Dan Le Batard did a Sixers segment on a recent show.
It was more or less talking about the playoff failure and ensuing fallout, and there’s a quote going around that’s been cherry-picked and shared online, but here’s a longer version of what he said about Philadelphia sports fans. The conversation stems from the topic of Ben Simmons and the criticism he’s been taking:
Le Batard: “Doc Rivers did him no favors, or the organization no favors, by answering honestly the question of ‘can you win a championship with this point guard?’ He didn’t have to answer that honestly. I don’t see what he gains from answering it honestly, by saying publicly, ‘I don’t know whether we can win with this guy.'”
Stugotz: “Well someone got to Doc because he came out later and said we have a plan for Ben Simmons. He’s trying to boost the value now, and his confidence, in case he comes back as a Sixer next year.”
Le Batard: “I believe that was a hurt and emotional coach, too honest for his own good, who made a mistake in a press conference, because of how broken he was and because of the specifics of all of the pressure of that city on you as a #1 seed, and you just watched one of your most trusted pieces disintegrate in a way that made you yourself doubt, as the leader of the team, whether you can trust him. That’s what happened in that locker room, and that’s what Stephen A Smith is giving voice to, when he says- and he said it with a bit of pride, because he’s a Philadelphia guy, he worked in Philadelphia for a time – that that city will not forgive that. He is right about that. I think it’s an ugly part of that city. Their fandom is cruel. There’s a pride in how mean they can be. They file it under caring, but it can be very cruel.”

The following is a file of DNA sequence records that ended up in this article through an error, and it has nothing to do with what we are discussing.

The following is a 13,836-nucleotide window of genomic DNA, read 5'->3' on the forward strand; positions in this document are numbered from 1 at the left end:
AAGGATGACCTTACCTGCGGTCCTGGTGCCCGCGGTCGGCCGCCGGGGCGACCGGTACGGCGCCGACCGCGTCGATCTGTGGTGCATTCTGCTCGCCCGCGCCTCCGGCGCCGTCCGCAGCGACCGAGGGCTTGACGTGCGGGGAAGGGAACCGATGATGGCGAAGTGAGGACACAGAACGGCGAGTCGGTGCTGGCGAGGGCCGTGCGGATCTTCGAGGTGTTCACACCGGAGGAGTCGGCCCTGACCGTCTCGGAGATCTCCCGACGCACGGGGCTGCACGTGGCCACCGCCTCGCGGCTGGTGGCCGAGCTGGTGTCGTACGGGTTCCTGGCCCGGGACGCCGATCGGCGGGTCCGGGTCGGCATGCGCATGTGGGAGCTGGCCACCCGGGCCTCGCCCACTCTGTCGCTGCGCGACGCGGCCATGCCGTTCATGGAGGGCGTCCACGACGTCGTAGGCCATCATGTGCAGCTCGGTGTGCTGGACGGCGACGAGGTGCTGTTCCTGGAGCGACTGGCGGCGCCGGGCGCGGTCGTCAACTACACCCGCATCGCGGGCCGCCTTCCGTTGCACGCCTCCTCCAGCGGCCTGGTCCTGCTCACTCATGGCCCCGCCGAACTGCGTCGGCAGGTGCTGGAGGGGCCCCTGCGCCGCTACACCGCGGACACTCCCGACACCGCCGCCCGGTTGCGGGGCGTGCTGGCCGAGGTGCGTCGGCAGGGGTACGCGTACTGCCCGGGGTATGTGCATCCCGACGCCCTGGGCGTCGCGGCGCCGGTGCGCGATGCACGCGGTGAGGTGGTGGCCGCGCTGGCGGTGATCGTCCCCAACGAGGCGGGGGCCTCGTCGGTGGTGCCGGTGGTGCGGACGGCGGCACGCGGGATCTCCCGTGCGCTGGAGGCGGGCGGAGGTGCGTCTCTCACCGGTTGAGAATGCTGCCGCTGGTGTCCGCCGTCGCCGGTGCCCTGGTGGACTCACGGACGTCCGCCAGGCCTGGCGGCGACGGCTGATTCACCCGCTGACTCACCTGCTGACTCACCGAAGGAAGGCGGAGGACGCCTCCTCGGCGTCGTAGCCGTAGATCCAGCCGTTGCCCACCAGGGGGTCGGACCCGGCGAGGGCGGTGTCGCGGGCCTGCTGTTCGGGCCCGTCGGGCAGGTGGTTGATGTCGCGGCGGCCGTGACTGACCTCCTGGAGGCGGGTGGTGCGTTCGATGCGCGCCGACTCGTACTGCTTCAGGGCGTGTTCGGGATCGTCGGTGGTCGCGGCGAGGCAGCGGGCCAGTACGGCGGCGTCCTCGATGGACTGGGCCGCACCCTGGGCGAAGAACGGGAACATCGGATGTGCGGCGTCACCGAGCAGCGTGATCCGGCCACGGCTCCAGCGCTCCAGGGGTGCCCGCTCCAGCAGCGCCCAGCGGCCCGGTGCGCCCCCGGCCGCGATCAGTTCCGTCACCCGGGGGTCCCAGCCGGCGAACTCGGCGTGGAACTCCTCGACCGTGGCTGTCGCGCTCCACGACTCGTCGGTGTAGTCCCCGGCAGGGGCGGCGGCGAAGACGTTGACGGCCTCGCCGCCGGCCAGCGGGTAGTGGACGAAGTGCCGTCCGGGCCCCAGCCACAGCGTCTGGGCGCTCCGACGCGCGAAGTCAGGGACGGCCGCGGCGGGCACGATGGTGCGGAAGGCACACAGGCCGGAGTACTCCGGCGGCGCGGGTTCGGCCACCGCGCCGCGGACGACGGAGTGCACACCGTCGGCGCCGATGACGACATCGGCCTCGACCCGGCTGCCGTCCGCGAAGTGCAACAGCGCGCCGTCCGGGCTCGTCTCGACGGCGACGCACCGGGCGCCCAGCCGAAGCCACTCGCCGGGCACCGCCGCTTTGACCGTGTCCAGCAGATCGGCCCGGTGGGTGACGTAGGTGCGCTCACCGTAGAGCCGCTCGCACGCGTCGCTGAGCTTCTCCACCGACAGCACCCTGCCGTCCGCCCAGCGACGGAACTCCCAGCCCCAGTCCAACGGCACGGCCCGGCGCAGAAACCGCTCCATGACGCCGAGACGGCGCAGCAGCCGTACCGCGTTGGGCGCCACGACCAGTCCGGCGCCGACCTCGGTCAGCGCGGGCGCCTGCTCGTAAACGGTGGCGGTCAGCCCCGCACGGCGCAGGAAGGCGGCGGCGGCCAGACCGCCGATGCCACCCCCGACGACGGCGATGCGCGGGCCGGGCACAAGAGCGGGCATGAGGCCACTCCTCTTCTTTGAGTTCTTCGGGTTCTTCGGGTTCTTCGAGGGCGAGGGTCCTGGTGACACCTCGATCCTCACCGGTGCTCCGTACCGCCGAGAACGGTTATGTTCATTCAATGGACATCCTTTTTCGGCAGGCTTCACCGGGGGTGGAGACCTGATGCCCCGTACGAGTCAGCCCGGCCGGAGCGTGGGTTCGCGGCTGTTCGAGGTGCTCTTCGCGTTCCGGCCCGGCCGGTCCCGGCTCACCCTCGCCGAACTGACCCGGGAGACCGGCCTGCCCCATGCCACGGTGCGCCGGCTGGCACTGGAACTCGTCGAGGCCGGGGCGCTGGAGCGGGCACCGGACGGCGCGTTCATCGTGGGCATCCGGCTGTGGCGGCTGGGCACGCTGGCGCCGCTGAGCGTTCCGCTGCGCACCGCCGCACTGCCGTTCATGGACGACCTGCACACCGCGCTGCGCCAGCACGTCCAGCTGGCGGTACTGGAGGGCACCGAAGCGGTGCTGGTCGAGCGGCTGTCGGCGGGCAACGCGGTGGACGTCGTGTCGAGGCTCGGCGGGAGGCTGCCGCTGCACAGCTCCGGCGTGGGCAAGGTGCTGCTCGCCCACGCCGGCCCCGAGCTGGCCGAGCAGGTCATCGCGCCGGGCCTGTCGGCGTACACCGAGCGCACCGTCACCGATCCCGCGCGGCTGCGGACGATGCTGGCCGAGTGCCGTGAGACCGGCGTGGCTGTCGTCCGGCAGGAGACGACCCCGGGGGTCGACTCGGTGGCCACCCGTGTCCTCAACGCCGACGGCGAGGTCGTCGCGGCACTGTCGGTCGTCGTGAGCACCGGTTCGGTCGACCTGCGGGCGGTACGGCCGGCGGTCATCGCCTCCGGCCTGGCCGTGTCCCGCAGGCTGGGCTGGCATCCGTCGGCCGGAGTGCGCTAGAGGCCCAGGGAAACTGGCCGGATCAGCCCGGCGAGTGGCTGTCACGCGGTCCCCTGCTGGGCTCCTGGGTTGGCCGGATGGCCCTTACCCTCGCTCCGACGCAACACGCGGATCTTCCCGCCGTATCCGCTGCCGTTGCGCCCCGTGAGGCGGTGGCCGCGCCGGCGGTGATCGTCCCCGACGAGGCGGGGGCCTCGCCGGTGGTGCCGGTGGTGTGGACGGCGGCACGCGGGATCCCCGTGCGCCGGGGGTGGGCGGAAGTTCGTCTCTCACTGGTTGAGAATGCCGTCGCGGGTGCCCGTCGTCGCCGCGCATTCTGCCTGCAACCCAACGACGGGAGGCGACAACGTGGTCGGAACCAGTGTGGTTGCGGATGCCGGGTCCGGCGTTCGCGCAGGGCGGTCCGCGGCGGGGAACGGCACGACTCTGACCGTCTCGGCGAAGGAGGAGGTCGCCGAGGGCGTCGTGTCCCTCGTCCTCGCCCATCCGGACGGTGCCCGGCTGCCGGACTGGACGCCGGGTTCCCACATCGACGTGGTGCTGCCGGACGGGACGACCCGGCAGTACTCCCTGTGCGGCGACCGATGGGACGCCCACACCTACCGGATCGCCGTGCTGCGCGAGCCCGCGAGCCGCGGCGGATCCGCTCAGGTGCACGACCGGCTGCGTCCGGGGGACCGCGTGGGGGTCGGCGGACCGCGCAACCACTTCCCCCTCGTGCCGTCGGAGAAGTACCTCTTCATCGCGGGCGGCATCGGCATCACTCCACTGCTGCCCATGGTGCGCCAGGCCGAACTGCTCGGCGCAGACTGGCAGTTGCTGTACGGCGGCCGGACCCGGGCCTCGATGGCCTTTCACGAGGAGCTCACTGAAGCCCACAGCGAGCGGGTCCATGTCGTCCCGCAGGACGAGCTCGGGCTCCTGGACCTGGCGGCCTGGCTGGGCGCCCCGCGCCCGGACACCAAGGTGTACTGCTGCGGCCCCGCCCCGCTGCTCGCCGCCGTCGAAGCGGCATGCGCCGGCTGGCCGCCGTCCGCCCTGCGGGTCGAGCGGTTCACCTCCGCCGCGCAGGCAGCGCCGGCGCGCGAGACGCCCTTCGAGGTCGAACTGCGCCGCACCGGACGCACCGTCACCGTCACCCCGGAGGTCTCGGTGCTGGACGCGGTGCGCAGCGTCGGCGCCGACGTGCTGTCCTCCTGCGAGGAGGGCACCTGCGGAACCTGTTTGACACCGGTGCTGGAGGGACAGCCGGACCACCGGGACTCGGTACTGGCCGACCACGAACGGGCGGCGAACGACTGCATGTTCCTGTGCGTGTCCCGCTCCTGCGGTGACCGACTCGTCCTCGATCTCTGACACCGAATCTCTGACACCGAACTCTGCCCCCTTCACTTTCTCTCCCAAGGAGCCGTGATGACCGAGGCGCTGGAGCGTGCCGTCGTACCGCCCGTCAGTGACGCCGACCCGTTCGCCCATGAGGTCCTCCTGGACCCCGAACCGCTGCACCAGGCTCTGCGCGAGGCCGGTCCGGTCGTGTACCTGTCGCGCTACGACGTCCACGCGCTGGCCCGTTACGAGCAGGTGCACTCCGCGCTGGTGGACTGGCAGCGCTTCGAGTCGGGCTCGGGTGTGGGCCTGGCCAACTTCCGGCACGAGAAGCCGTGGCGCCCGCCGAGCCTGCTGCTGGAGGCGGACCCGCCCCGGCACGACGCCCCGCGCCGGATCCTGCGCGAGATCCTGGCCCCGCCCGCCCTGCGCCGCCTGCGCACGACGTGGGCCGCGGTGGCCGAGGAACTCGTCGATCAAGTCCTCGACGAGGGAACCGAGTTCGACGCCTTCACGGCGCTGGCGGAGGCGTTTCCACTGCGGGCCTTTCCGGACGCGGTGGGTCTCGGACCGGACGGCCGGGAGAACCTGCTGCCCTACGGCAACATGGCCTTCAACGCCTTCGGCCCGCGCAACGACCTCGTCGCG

Stugotz: “No doubt, but a lot of fan bases would not be okay with that. I mean, he kind of bailed on the team.”
Le Batard: “Understood, but it was a moment of mental and human frailty.”
“There’s a pride in how mean they can be.”
Give me a break. Earlier in this series you had people cheering for Ben Simmons at the free throw line, trying to encourage the guy to snap out of his slump and figure it out offensively. There was a shot of a guy in the stands emulating the free-throw shooting motion in a supportive type of way. Same fans that backed Markelle Fultz even when he was a total disaster on the floor.
It’s not about being ‘mean,’ it’s about calling it how it is. Ben Simmons hasn’t improved his offensive game one bit from his rookie season. We’ve lived three years of Instagram videos, resulting in jack shit on the actual floor, when it matters. Passing the ball to Matisse Thybulle instead of dunking it from one foot away the fourth quarter of a Game 7. Standing in the dunker spot and being ineffective in the half court.
And Philly fans had to listen to Doc Rivers sell them some shit about Simmons’ shortcomings being no big deal, that we should “treasure” the player and that we didn’t know basketball and all of this other stuff that was borderline insulting. People painstakingly tried to be fair about Ben and give him credit for the things he did well while walking the tightrope and trying to stave off incredible partisan bickering that followed the player everywhere.
It’s exhausting, and Philly sports fans have every right to feel the way they do. This was the ultimate choke job and Doc Rivers and Ben Simmons will never live it down.